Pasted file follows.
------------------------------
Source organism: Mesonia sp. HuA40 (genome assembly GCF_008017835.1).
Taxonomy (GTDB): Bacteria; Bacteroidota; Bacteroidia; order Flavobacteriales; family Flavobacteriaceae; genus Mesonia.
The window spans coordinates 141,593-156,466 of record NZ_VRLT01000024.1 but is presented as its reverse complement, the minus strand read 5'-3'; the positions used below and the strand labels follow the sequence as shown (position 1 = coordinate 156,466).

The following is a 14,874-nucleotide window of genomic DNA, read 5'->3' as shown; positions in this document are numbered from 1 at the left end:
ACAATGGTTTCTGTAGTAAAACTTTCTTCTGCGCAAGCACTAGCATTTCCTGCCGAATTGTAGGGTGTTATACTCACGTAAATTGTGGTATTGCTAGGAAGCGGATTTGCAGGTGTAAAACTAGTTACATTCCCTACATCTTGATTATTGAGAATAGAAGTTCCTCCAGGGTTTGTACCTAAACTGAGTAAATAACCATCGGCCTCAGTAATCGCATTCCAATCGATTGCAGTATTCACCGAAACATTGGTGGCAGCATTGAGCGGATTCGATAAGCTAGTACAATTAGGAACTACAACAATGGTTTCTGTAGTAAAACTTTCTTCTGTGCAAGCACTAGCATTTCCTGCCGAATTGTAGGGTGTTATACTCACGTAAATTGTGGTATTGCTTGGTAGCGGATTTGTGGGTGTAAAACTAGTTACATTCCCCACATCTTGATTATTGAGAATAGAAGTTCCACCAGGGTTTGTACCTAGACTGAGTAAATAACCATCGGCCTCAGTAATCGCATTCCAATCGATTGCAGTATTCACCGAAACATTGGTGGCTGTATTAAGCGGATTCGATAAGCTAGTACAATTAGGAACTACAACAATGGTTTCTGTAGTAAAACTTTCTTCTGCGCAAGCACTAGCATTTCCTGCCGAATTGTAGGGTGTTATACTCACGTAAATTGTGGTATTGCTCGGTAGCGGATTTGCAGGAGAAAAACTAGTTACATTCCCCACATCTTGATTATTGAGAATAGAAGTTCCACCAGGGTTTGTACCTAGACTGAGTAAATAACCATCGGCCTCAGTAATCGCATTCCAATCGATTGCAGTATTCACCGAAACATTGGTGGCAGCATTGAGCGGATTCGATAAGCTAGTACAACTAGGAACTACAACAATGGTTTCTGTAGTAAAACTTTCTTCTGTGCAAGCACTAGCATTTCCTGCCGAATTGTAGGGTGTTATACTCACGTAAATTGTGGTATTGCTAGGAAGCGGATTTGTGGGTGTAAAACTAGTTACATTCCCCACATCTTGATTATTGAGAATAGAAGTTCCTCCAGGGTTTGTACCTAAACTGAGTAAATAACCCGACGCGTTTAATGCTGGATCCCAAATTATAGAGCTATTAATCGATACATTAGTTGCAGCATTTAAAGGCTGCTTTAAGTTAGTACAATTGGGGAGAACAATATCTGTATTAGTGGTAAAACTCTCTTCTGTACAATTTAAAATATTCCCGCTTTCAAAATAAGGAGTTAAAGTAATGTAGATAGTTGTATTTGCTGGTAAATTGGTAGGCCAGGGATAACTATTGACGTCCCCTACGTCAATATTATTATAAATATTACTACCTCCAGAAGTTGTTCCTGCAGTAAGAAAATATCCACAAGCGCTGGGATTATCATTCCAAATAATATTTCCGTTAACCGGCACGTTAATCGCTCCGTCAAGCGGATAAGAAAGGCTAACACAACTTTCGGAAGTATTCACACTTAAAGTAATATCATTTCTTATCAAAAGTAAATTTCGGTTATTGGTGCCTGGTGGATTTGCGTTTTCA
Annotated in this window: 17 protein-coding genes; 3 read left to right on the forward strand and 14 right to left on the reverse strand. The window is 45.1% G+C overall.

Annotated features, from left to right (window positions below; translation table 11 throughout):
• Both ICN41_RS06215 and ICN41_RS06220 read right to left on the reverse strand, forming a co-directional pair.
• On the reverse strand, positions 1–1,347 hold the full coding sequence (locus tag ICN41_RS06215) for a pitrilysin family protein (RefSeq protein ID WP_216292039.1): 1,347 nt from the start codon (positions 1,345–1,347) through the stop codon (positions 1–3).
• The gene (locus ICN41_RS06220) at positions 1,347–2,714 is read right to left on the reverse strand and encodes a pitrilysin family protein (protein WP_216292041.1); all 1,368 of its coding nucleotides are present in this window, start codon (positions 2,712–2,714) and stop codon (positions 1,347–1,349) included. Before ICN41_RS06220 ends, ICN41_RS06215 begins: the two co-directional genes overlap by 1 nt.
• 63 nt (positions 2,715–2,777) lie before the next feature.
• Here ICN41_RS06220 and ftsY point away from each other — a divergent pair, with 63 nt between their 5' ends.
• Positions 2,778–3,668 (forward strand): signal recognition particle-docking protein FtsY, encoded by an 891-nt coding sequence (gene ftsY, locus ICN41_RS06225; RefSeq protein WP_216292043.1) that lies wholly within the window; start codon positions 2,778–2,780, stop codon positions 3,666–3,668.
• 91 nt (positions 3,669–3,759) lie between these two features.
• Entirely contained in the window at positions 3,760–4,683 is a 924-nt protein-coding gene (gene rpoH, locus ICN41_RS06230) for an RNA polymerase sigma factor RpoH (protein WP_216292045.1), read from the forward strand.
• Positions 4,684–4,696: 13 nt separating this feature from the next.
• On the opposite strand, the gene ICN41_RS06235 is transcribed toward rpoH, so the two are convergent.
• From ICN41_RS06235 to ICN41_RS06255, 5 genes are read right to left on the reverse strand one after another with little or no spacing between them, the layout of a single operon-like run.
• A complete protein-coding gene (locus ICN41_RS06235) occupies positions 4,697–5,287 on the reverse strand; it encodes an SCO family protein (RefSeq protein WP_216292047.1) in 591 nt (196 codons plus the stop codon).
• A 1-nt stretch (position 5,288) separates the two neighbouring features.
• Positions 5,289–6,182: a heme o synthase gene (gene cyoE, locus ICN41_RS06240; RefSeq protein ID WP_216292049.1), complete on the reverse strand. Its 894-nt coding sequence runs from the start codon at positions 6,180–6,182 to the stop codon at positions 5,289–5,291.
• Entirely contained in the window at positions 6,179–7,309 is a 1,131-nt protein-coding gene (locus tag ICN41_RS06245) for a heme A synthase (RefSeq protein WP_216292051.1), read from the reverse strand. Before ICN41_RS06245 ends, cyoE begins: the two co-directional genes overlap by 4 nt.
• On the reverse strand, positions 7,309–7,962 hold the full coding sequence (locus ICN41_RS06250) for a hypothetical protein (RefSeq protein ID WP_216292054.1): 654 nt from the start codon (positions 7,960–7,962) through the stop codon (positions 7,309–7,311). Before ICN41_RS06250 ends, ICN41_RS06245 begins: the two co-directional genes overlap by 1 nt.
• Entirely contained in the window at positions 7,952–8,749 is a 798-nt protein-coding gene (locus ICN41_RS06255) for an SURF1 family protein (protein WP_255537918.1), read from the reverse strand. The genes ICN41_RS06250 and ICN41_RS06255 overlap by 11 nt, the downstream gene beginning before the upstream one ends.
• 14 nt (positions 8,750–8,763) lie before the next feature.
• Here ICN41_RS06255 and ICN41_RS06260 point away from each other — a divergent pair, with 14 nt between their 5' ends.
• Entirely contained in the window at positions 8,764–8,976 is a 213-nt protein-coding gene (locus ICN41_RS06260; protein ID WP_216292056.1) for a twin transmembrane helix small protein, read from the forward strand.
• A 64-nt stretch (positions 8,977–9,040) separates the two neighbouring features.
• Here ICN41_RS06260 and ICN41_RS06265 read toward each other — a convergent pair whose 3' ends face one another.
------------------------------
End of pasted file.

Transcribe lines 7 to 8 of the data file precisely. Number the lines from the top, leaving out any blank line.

Annotated features, from left to right (window positions below; translation table 11 throughout):
• Both ICN41_RS06215 and ICN41_RS06220 read right to left on the reverse strand, forming a co-directional pair.